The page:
Over 1,000 people missing in wildfire in California: authorities

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In this Nov. 13, 2018 file, messages are shown on a bulletin board at The Neighborhood Church in Chico, Calif., as evacuees, family and friends search for people missing from the northern California wildfire. (Photo: Xinhua)

The number of people listed as missing in the wildfire in Northern California has jumped to over 1,000, authorities said on Friday evening.

Eight additional human remains were recovered Friday, bringing the death toll to 71, Butte County Sheriff Kory Honea disclosed at a daily media briefing.

Honea said the list of those unaccounted for is "dynamic and will fluctuate every day," warning that the number, growing from 631 on Thursday, reflected raw data and may include duplicate names.

He said the list is changing because people kept emailing information to the sheriff's office and calling the hotline to report missing persons.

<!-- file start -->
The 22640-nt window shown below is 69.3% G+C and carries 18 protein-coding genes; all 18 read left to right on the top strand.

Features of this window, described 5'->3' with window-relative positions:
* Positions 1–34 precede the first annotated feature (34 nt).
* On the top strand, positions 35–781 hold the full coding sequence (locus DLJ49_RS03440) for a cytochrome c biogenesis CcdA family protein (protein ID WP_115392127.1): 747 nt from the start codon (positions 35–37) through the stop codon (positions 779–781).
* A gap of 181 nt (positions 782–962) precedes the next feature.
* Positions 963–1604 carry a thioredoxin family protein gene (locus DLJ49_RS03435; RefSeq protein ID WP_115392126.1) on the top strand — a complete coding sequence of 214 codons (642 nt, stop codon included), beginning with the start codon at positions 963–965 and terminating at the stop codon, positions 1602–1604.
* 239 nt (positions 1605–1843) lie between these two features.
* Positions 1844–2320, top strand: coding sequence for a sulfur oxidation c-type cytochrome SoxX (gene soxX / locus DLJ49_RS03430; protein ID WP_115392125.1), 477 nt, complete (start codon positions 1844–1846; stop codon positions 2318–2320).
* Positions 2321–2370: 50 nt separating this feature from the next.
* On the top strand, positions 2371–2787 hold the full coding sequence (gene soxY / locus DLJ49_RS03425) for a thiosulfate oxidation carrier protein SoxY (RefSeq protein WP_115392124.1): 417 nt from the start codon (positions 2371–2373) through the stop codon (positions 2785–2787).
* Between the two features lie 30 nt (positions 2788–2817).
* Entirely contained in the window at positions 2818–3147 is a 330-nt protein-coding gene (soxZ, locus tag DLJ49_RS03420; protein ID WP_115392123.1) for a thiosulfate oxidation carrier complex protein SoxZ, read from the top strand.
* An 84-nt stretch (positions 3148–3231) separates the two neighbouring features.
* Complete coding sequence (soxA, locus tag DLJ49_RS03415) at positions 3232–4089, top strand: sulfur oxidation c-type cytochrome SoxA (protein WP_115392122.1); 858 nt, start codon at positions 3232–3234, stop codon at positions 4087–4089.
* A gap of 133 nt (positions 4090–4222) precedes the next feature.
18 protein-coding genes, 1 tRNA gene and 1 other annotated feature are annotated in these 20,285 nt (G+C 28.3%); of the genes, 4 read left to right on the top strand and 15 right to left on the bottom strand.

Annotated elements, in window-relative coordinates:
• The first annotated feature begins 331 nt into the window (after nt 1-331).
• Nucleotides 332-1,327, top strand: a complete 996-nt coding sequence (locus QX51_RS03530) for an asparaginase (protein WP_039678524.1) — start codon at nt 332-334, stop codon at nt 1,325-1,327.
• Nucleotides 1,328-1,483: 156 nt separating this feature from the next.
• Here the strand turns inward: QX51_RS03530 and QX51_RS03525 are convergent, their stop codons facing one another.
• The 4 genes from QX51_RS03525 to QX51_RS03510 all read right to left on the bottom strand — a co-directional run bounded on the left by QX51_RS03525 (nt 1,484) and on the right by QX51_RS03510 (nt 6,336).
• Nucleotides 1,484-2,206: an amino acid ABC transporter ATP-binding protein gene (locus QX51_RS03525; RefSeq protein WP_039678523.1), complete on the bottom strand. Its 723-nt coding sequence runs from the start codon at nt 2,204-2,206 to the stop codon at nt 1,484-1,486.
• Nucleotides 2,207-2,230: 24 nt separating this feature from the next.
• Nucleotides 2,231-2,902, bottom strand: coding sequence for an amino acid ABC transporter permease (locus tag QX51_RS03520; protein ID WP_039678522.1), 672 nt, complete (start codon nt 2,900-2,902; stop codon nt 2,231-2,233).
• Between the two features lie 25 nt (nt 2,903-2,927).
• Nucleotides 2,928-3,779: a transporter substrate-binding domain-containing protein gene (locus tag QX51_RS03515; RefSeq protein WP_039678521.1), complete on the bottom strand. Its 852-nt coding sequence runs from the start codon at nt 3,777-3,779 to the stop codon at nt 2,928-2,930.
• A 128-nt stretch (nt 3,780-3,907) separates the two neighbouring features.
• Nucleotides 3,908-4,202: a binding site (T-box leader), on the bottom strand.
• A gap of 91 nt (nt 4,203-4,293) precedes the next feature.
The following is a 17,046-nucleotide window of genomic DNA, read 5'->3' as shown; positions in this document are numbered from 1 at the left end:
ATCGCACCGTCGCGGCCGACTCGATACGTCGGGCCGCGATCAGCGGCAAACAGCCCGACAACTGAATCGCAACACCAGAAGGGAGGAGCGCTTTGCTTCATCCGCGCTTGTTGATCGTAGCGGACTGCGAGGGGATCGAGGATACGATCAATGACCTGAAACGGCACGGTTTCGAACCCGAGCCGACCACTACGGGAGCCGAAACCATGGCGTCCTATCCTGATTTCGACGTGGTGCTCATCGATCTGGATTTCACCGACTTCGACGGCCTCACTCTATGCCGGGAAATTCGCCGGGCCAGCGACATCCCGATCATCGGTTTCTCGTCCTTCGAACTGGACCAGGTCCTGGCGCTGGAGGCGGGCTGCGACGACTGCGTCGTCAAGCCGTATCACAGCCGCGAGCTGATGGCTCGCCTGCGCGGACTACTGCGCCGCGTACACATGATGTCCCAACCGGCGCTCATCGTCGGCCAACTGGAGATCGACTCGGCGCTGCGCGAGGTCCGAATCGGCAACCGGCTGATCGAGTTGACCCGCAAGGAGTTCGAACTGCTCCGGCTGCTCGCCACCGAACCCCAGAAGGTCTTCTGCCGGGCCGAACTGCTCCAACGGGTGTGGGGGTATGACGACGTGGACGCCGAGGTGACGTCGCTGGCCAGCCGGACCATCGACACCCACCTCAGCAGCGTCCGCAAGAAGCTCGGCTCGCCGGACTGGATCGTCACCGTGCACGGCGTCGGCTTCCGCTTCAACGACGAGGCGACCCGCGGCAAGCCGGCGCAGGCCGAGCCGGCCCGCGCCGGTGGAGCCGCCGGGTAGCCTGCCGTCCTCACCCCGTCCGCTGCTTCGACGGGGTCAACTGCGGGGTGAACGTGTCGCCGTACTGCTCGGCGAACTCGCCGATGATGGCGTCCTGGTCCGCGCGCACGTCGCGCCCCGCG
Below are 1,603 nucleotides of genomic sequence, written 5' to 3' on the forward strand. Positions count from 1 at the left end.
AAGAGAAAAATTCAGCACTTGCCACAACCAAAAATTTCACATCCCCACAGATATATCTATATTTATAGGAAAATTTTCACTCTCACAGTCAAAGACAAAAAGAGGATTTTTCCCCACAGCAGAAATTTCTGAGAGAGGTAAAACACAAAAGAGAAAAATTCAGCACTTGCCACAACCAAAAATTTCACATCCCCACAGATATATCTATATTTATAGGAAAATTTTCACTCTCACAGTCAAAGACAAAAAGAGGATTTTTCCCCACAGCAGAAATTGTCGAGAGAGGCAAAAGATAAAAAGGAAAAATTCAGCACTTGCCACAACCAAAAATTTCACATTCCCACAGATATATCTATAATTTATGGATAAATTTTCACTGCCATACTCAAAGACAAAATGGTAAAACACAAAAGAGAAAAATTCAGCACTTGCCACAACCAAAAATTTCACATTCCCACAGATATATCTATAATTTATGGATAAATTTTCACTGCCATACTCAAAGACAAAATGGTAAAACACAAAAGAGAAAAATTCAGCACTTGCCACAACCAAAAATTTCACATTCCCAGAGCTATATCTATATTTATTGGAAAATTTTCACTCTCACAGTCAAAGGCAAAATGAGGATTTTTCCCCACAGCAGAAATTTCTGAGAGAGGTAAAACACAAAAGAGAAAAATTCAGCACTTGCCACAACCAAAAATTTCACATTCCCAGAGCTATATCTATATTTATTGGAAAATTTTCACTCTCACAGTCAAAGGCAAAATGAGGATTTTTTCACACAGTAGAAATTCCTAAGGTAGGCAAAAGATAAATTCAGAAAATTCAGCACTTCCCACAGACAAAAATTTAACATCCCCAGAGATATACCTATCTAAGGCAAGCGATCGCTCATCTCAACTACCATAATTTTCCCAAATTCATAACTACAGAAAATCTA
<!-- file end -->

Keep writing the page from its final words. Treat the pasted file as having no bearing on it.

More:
Dubbed Camp Fire, the deadest blaze in California's history was first reported on Nov. 8 and soon torched Paradise, a peaceful foothill town, and heavily damaged the neighboring communities in a few hours.

It was 45 percent contained as of Friday evening and posed no immediate threat to populated areas. So far, 9,700 houses and 144 apartment buildings have been burned down.

Officials said fire danger will increase this weekend and rain is expected next Wednesday. However, it could be bad news for the search-and-recovery teams as the rain may complicate efforts to find human remains, which are in some cases just bones and bone fragments.

Nearly 500 people are working for the search-and-recovery teams.